Captain's Log
7 July 2003

What will the next few hours bring?

Situation at 22:00 – Well command day is more than half way over and we have just passed through a point known as Mickey Mouse, achievingone of our first sailing aims (besides making it out of the harbour, that is). We are now on our way to try and manouvre the ship through another 4 or 5 points over the next few hours, completing our day in command of the ship by arriving to anchor in Mackay at 8am. I don’t imagine this will be any easy feat, especially considering thatit is a case of all hands on deck at least twice more in our remaining time (I am really not looking forward to either waking up lots of very sleepy sailors or being woken myself at 4am for a tack!)To start the command day, the YC were woken up at 6:30 by the YE staff for some early morning exercises before breakfast. Following this, the Australian national anthem was sung and the telescope,symbolising control of the ship, was handed over to the youth crew. This was followed by an entertaining morning brief prepared bythe YC XO.Immediately after morning brief, the YC set about to give the ship a once over – leaving the entire ship spotless. We even managed to remove any evidence that more than a few people did not cope so well with the rough seas experienced over the past few days! Cleaning was followed by the building of a hammock at midships (which, by the way, held all 24 youth crew and 8 staff members in style!), the decoration of the bow of the ship with a very stylishmural and a fantastic ‘super seaman’ lunch and entertainment – all courtesy of the very talented YC chefs and other team members.Following lunch, the YC made all the necessary preparations to sail the ship from anchor to our destination. The anchor was raised, the ship pointed in the general direction of the harbour exit and the YC given complete control of the ship. Within a few minutes, however, the ship was again pointing towards land but eventually we were able to guide the Ship safely out of the harbour. Once out to sea, the 25- 30 Kt winds became increasingly apparent,with the ship once more rising and falling with the seas, the sails bellowing out and everyone on deck holding on to the rails to remain standing. For those who haven’t sailed, it is quite challenging toremain standing when the floor beneath your feet won’t stand still! That said, the chefs still managed to prepare a fantastic dinner for us all and the sails were all set without problems (although notwithout great effort).Finally, whilst the day is not yet over and we must still reach Mackay to weigh anchor by 8am, I am sure that for all involved,this day has definately been very interesting and challenging so far. I wonder what the next few hours will bring…Thought of the Day: ‘There are two different ways of meeting difficulties. You alter the difficulties or you alter yourself to meet them’ – Phyllis BottomeSigned,LeonYouth Crew Commanding Officer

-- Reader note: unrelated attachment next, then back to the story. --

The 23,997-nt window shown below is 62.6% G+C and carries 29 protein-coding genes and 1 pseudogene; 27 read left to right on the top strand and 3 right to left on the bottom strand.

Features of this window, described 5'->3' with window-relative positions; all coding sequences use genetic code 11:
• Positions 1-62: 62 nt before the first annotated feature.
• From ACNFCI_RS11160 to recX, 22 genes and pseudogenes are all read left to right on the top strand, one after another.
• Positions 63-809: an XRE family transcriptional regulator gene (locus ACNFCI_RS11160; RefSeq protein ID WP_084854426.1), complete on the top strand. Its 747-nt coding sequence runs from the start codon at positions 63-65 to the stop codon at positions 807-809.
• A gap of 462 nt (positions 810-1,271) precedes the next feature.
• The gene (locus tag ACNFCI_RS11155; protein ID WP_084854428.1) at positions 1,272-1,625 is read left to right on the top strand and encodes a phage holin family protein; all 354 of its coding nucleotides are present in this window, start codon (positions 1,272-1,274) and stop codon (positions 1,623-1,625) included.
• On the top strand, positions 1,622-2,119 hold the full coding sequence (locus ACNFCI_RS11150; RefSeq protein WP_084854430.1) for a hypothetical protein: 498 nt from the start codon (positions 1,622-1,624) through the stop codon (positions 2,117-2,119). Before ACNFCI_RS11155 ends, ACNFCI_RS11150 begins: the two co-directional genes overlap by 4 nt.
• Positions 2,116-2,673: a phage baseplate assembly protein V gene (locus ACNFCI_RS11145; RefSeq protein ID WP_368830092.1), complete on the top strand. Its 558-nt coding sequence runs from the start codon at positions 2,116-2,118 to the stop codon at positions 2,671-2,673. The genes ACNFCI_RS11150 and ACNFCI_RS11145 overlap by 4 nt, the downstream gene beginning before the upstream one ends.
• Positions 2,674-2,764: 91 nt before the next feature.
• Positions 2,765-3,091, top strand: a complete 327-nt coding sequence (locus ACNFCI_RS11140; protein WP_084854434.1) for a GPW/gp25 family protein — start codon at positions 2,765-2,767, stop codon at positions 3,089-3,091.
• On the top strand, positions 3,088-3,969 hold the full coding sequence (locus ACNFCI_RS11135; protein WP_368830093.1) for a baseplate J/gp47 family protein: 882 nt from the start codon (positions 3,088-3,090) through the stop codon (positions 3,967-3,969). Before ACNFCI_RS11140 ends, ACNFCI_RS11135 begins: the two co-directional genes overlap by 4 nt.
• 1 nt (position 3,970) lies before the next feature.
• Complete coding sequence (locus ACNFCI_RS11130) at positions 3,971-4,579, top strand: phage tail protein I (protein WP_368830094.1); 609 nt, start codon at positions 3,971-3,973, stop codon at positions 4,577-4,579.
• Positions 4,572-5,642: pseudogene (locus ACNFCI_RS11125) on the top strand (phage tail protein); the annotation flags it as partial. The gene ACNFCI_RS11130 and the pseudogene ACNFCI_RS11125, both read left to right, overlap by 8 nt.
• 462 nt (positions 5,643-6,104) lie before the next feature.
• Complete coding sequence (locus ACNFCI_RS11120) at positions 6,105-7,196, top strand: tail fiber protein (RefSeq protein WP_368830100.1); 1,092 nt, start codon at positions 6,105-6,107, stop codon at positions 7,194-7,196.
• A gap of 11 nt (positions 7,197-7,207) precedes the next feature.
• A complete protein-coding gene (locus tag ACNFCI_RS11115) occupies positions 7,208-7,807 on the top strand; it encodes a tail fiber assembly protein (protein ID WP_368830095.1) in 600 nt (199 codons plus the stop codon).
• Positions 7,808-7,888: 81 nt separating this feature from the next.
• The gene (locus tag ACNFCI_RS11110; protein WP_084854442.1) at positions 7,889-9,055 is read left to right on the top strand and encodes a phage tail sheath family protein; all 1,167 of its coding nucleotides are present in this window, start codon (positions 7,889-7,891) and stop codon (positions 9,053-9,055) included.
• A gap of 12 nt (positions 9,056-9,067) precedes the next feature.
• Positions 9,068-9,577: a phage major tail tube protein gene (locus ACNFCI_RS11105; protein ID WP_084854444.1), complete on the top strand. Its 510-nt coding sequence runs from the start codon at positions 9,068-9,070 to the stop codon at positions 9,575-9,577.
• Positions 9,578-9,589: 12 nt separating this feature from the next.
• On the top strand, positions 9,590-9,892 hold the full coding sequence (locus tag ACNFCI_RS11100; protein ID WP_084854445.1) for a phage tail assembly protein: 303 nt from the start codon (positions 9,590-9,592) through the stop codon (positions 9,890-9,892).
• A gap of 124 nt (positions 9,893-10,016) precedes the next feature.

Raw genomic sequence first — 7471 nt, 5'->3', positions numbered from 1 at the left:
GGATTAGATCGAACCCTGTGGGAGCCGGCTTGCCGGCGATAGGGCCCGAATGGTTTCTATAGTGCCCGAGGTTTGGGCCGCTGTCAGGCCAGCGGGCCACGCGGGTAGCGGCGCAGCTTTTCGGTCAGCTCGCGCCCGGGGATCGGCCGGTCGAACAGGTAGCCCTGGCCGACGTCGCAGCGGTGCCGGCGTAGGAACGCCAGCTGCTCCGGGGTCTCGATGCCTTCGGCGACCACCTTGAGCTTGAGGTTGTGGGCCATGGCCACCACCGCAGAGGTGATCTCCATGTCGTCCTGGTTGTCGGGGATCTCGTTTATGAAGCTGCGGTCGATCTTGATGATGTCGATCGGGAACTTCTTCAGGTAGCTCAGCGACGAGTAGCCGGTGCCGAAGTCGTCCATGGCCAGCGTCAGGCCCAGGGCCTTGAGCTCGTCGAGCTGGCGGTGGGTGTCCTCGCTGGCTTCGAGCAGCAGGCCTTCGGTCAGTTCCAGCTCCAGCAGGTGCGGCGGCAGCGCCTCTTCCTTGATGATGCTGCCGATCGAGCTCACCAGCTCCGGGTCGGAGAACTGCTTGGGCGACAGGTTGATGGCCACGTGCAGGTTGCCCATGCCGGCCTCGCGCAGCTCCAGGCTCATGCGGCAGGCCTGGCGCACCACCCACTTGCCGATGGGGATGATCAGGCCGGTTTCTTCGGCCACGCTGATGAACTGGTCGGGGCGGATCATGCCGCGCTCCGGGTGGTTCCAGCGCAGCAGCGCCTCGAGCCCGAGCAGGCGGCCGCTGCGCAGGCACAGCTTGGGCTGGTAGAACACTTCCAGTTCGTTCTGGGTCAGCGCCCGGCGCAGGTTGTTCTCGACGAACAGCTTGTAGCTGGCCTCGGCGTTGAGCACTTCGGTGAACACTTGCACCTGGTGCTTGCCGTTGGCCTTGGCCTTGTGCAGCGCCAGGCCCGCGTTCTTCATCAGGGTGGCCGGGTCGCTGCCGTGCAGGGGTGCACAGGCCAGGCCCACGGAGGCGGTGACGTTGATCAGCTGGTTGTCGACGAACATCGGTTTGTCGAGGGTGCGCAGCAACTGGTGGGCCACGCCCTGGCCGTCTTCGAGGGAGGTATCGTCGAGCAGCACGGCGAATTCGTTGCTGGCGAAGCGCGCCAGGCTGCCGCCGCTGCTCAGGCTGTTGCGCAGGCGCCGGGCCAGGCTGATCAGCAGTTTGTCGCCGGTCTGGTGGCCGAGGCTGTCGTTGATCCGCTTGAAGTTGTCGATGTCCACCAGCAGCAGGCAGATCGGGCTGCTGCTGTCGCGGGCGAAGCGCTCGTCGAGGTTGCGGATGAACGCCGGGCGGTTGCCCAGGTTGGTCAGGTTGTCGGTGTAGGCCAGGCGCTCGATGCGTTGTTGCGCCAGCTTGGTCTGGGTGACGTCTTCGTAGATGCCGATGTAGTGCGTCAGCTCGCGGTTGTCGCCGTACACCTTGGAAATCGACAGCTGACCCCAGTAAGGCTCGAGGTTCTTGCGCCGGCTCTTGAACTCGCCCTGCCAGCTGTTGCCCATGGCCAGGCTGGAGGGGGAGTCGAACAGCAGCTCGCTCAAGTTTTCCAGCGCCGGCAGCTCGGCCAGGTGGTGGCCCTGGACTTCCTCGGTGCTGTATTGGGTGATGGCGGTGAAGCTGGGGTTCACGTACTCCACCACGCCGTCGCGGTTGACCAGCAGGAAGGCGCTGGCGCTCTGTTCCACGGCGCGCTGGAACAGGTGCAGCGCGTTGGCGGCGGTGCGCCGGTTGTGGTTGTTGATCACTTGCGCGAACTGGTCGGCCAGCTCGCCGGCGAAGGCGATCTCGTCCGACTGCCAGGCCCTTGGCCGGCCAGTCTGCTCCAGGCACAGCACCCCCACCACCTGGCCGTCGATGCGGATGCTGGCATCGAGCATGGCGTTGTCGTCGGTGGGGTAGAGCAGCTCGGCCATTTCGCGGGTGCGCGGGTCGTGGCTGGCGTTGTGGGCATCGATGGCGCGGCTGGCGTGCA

20° 52' South / 149° 45' East


Under sail, travelling at between 5 and 6 Kts. COMMAND DAY.